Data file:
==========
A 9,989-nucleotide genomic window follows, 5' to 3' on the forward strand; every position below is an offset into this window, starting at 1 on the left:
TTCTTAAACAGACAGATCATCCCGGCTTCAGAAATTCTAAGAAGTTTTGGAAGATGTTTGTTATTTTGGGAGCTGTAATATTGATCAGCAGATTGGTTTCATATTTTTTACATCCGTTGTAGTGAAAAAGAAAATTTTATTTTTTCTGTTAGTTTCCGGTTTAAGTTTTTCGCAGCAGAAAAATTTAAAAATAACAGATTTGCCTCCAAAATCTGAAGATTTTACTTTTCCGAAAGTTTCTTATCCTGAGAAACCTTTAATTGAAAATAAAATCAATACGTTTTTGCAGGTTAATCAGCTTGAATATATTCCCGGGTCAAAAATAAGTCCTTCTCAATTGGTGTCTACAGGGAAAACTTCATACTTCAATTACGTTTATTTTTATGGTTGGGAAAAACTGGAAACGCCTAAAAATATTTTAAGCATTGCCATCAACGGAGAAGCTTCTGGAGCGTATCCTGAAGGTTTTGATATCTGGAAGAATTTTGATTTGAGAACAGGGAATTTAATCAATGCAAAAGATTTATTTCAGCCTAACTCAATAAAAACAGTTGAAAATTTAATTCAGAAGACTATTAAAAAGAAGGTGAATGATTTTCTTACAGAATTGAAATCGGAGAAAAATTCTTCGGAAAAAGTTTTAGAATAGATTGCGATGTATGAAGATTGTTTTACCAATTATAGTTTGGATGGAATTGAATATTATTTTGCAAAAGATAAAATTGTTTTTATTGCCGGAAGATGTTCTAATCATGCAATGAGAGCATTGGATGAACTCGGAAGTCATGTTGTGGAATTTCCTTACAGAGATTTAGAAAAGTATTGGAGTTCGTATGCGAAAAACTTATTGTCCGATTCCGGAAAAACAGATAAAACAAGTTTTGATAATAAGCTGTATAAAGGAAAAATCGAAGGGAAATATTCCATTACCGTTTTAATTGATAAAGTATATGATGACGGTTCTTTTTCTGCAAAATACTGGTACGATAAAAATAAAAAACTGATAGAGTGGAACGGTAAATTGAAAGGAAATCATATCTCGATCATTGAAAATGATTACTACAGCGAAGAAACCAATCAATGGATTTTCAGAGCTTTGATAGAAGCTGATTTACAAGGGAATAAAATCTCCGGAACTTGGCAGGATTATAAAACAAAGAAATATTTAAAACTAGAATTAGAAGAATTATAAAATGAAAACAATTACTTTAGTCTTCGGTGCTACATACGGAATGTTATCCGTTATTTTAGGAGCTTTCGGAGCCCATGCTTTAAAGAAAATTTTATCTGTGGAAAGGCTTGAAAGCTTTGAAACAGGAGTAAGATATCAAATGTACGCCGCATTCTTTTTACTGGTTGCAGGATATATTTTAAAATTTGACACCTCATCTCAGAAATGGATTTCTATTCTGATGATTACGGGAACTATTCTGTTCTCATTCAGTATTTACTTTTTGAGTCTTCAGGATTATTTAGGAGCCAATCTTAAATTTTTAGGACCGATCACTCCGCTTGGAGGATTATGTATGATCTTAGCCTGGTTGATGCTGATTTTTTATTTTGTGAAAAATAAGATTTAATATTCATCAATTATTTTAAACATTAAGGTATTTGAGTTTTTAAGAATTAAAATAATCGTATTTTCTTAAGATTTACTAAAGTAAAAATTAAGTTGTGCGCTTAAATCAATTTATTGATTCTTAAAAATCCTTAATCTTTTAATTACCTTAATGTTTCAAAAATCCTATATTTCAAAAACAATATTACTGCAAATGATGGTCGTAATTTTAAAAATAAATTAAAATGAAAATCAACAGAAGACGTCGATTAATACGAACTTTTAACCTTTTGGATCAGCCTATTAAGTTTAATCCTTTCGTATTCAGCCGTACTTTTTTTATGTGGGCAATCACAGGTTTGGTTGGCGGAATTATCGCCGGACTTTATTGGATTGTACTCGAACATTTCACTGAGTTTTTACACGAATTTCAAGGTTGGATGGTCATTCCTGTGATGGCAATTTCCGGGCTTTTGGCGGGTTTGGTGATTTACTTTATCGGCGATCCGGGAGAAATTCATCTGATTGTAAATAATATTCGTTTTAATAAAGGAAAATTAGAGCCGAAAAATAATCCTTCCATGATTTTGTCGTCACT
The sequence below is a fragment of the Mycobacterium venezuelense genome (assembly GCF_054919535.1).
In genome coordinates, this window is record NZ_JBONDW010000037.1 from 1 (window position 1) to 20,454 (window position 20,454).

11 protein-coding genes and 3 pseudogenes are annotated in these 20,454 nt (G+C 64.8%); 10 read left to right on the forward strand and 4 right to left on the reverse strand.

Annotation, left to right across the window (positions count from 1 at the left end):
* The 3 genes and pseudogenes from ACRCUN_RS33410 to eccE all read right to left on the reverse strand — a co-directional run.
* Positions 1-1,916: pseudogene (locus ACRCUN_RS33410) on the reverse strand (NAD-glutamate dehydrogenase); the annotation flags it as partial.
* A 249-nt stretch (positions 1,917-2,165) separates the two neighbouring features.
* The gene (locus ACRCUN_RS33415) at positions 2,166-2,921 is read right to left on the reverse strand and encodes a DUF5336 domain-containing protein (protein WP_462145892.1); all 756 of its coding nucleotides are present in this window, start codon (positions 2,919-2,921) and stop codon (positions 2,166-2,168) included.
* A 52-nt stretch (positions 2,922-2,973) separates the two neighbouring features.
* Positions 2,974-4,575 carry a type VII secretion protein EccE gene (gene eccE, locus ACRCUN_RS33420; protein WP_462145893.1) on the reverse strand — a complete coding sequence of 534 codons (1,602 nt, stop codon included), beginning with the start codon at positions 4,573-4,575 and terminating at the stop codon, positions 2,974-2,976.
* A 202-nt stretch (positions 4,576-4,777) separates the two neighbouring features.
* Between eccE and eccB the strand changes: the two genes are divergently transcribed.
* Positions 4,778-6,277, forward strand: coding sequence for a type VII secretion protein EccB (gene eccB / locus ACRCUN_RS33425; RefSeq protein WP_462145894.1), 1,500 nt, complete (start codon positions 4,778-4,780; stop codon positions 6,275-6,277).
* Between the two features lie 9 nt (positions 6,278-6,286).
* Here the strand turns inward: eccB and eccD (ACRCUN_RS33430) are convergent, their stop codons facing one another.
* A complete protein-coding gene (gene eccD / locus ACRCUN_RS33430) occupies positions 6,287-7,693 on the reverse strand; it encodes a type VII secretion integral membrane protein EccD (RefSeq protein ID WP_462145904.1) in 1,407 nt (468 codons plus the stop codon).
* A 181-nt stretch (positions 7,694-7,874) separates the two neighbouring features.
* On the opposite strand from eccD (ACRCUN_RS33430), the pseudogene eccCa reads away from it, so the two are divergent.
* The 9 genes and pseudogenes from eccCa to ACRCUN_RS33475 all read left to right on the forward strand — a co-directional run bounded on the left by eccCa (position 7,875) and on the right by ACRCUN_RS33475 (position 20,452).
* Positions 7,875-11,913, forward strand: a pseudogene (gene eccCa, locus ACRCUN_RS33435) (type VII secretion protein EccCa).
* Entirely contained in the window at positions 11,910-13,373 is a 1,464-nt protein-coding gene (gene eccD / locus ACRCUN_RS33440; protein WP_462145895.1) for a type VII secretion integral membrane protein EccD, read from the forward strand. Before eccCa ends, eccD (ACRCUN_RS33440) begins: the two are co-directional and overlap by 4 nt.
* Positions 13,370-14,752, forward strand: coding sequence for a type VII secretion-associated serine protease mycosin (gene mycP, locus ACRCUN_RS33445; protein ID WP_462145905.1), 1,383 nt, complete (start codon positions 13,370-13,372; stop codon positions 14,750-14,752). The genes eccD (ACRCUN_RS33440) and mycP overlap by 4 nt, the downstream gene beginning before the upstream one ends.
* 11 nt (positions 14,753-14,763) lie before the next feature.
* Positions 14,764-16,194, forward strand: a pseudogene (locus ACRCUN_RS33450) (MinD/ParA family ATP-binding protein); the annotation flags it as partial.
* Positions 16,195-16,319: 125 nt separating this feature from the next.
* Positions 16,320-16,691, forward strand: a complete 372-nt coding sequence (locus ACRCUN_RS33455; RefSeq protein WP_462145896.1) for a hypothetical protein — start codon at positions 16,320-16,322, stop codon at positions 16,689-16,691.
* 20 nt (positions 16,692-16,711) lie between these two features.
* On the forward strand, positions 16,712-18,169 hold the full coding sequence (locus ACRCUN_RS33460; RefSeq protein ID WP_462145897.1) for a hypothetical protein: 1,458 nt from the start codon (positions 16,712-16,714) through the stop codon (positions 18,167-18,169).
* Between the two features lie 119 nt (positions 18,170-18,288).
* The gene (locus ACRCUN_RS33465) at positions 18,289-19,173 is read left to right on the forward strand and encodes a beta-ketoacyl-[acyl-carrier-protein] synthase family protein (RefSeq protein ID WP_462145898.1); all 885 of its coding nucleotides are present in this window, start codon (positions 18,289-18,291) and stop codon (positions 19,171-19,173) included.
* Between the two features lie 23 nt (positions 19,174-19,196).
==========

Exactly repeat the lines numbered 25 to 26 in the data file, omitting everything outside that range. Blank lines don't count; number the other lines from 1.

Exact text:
* 11 nt (positions 14,753-14,763) lie before the next feature.
* Positions 14,764-16,194, forward strand: a pseudogene (locus ACRCUN_RS33450) (MinD/ParA family ATP-binding protein); the annotation flags it as partial.